Overcoming A Career Setback

The first steps to getting your career back on track

We are going through one of the most turbulent times in living memory, at least for most people.  Whether in work or out of work, we can all face career setbacks and challenges that leave us damaged, scarred emotionally and lacking confidence. How we respond to these challenges changes what comes next.

It is well documented that losing a job is one of the most stressful life experiences we face.  Whilst there is a mass of literature out there about “picking yourself up” and taking practical steps, it is not that easy.  People often get stuck in a cycle of despair that becomes self perpetuating.

[private]We recently interviewed two people for a role. Both were unemployed, looking for work having been made redundant. Both had taken voluntary redundancy following conflict at work.

One person was angry and still frustrated at the circumstances that led to the redundancy. They were stuck in a downward spiral, unable to understand why they couldn’t get another role despite significant positive work experience and track record. The jobs were out there, but they weren’t being chosen, whilst less capable or less experienced people were beating them.  Their confidence was blown; with every rejection they became angrier and lost more confidence.  They were becoming less appointable and a higher risk to potential employers because of their reaction to each rejection.

The other person had already picked themselves up. They took control and focused on what they can bring to their next role; they took time to understand what they had learnt and they have tried to remain confident and upbeat.  They were still going through the emotional turmoil, but it was less apparent.  They had started to draw a line under the past but were able to discuss how it had made them better.

Who would you choose?

Remember what we’ve already said; employers’ first consideration when recruiting is the risk of getting it wrong and the cost of failure.  The first person presents an enormous risk – employers simply don’t want the baggage. The second person has shown resilience and positive coping skills.  The first person is still looking for work and has alienated many people who could still help, while the second has already found a new role – not a perfect role but good enough. Ironically, the first person is probably better at their job.  Have a look back through this section of the site to help identify the different responses and how to address them: Your feelings

Breaking a downward spiral is not easy. It takes time to rebuild a reputation and starting again is rough.  It’s not supposed to be like this and it can feel unfair.  It is tough, but sometimes you just need to move on, regardless of the rights or wrongs.  Draw a line under the past. We’re working to rebuild the first person; to get them focusing on what made them effective for more than twenty years.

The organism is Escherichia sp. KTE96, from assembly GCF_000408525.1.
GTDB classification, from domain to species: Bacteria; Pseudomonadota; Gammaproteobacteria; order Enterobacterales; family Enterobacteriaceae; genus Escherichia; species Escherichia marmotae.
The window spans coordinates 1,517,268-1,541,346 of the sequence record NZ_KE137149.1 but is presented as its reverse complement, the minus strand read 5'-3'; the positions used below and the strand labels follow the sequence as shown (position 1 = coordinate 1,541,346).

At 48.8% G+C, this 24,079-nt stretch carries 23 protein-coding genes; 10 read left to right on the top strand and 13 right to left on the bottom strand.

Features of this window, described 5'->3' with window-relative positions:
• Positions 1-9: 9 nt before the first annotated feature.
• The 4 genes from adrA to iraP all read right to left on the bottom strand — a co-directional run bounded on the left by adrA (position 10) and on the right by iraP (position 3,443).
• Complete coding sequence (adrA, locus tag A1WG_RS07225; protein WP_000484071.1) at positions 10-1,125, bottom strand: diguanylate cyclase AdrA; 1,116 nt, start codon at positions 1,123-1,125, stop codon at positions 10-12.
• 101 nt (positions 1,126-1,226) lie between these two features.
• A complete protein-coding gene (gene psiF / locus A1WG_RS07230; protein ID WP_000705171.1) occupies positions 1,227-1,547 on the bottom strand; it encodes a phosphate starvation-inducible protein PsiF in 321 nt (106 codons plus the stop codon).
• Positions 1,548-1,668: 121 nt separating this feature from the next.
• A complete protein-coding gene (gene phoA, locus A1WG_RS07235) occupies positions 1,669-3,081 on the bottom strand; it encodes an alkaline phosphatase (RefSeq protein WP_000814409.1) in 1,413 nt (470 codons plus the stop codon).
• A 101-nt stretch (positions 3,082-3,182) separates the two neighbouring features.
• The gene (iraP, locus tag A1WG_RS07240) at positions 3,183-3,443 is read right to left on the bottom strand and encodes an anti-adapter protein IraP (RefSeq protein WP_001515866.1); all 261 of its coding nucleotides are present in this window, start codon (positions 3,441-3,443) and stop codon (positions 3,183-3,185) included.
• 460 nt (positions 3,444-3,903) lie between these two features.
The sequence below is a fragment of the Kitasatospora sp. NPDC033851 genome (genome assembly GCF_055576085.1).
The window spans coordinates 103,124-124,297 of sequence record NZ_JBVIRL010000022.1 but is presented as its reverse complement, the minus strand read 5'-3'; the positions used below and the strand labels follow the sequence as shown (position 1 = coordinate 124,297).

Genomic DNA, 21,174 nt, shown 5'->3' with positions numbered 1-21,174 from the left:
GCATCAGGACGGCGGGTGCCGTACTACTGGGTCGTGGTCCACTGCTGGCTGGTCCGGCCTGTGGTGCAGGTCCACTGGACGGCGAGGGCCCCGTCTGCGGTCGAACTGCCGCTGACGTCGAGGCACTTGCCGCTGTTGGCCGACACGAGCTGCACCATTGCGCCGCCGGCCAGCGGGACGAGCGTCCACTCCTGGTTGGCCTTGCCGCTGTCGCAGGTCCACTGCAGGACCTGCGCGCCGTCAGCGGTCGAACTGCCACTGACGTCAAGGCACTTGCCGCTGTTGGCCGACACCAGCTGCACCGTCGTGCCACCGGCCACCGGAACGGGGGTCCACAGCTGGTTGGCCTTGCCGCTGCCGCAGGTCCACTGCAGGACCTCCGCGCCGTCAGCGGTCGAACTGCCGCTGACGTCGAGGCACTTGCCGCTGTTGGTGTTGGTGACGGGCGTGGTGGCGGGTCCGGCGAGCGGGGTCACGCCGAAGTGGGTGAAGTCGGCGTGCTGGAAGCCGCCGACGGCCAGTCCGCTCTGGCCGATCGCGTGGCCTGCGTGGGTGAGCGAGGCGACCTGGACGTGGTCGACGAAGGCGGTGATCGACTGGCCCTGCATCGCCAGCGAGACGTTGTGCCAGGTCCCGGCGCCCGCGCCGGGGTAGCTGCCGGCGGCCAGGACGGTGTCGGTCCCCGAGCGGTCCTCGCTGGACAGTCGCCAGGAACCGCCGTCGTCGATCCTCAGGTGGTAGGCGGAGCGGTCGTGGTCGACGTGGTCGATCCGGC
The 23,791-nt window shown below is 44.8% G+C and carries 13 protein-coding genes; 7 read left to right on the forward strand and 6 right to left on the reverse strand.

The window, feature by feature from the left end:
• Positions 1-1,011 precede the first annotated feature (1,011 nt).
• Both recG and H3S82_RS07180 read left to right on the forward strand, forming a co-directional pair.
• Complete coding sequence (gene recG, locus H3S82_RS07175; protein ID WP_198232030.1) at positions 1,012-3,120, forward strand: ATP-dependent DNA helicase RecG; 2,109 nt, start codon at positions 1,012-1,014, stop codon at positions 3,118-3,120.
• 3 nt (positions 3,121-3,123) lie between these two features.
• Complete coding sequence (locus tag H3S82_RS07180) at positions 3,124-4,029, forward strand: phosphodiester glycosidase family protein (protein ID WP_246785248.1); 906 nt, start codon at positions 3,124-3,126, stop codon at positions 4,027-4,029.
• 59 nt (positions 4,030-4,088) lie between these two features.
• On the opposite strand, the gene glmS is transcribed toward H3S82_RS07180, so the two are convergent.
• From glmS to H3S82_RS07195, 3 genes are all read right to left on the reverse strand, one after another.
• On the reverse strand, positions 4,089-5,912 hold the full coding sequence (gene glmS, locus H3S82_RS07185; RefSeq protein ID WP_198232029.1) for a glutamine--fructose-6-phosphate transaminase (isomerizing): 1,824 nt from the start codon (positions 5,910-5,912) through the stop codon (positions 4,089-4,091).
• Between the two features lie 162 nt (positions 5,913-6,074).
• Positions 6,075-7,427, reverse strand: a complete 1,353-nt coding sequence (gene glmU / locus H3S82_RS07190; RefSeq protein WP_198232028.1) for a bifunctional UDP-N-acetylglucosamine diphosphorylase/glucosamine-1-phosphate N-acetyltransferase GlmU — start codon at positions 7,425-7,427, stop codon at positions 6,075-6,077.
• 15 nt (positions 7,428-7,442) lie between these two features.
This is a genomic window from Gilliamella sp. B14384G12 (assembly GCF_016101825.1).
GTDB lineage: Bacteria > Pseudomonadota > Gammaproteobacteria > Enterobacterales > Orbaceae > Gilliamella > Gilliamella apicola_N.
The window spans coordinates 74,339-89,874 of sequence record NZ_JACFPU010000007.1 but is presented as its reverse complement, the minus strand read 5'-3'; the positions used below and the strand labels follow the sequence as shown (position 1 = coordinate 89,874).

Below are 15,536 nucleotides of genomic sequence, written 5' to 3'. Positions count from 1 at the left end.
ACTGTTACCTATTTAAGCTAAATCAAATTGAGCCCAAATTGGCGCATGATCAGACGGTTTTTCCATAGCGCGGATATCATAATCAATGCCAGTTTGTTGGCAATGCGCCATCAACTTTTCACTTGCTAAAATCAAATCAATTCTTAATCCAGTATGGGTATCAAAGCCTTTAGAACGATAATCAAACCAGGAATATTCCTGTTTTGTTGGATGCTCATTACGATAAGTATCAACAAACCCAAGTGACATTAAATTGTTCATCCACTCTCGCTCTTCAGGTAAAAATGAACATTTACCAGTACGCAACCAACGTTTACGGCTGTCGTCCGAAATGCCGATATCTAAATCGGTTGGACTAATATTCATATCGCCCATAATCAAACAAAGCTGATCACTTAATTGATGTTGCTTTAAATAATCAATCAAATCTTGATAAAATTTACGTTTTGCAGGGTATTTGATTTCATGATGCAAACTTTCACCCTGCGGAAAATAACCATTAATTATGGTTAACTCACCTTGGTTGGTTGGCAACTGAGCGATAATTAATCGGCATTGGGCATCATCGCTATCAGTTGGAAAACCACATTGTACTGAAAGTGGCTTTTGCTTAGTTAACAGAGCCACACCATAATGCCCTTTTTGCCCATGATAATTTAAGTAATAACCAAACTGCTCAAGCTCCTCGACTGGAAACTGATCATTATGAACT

Rebuilding Yourself

How do you do this? Start by making a list of all the good things you have, family, friends, pets, cars….whatever makes you happy. Then think about all the good times, holidays, celebrations, successes. Now think about the successes at work, the adversity you’ve overcome, and how you did it. Make a list of the skills you’ve used and developed, of the positive characteristics you’ve demonstrated, explore the things you’re good at.  Identify your achievements. Reconnect with people you’ve helped in the past, or people who’ve offered help. Resist the urge to keep recycling the bad times and concentrate instead on the long list of positives.  Also start an honest dialogue with yourself – do you want to go back into a similar role, is it time for a change or is this a chance to try something else? Has the career setback told you something you didn’t want to hear? What can you do about it?

And then each day, when you awake look at some of the positives (maybe three or five) and before you sleep write down five positives. Don’t just read them, spend a few minutes reflecting on them.  You may only need to do this for a couple of weeks, but slowly you’ll start to turn it around.  You can begin to look forward, to build an army of helpers and friends who will support you. Your confidence and self-belief should start to return. If need be, get professional advice.

Remember to be kind to yourself.  We can learn more from things that go wrong than from never having to face and overcome challenges. Employers want to understand how you overcome adversity, so you can turn this into a positive.

Once you’ve started to regain your focus and belief, and have a clear sense of purpose with an understanding of what you can contribute to an employer, you’re ready to get back into the market.  Before this, there’s a danger of poor decision making and a determination to “prove them wrong” rather than deliver for the future.

Always remember, you are never alone, others have been through this and have come out the other side. Remember to work back through What you bring.

To get through such setbacks, the first steps are emotional and internal rather than practical and market focused. Too often people get stuck at anger or denial, don’t take time to address the residual emotional damage of a career setback or just ignore it.  All these reactions present a risk.  You have to understand and accept these emotions before finding the positive experiences, feelings and insights that will give you the resources and confidence to bounce back and look forward.

You can do it. Good luck.


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